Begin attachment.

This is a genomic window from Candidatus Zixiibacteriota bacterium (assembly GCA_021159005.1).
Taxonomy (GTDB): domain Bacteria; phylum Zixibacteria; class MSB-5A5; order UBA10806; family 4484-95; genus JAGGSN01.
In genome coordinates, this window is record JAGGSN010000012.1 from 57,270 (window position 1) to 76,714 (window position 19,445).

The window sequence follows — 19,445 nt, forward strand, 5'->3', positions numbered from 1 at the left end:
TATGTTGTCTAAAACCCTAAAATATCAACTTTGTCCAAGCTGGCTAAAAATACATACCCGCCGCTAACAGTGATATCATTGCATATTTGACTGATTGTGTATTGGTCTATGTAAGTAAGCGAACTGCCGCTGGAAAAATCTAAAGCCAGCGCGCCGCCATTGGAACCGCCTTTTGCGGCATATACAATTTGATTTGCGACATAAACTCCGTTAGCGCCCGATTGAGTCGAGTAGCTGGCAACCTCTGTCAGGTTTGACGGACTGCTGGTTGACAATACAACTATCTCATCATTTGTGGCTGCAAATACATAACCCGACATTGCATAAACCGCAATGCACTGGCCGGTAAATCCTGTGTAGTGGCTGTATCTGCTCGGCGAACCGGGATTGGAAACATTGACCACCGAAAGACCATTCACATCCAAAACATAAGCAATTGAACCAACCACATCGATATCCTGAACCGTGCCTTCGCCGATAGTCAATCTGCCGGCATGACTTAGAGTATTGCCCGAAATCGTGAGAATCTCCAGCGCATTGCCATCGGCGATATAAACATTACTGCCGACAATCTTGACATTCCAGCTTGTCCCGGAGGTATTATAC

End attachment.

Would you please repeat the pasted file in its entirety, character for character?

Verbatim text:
This is a genomic window from Candidatus Zixiibacteriota bacterium (assembly GCA_021159005.1).
Taxonomy (GTDB): domain Bacteria; phylum Zixibacteria; class MSB-5A5; order UBA10806; family 4484-95; genus JAGGSN01.
In genome coordinates, this window is record JAGGSN010000012.1 from 57,270 (window position 1) to 76,714 (window position 19,445).

The window sequence follows — 19,445 nt, forward strand, 5'->3', positions numbered from 1 at the left end:
TATGTTGTCTAAAACCCTAAAATATCAACTTTGTCCAAGCTGGCTAAAAATACATACCCGCCGCTAACAGTGATATCATTGCATATTTGACTGATTGTGTATTGGTCTATGTAAGTAAGCGAACTGCCGCTGGAAAAATCTAAAGCCAGCGCGCCGCCATTGGAACCGCCTTTTGCGGCATATACAATTTGATTTGCGACATAAACTCCGTTAGCGCCCGATTGAGTCGAGTAGCTGGCAACCTCTGTCAGGTTTGACGGACTGCTGGTTGACAATACAACTATCTCATCATTTGTGGCTGCAAATACATAACCCGACATTGCATAAACCGCAATGCACTGGCCGGTAAATCCTGTGTAGTGGCTGTATCTGCTCGGCGAACCGGGATTGGAAACATTGACCACCGAAAGACCATTCACATCCAAAACATAAGCAATTGAACCAACCACATCGATATCCTGAACCGTGCCTTCGCCGATAGTCAATCTGCCGGCATGACTTAGAGTATTGCCCGAAATCGTGAGAATCTCCAGCGCATTGCCATCGGCGATATAAACATTACTGCCGACAATCTTGACATTCCAGCTTGTCCCGGAGGTATTATAC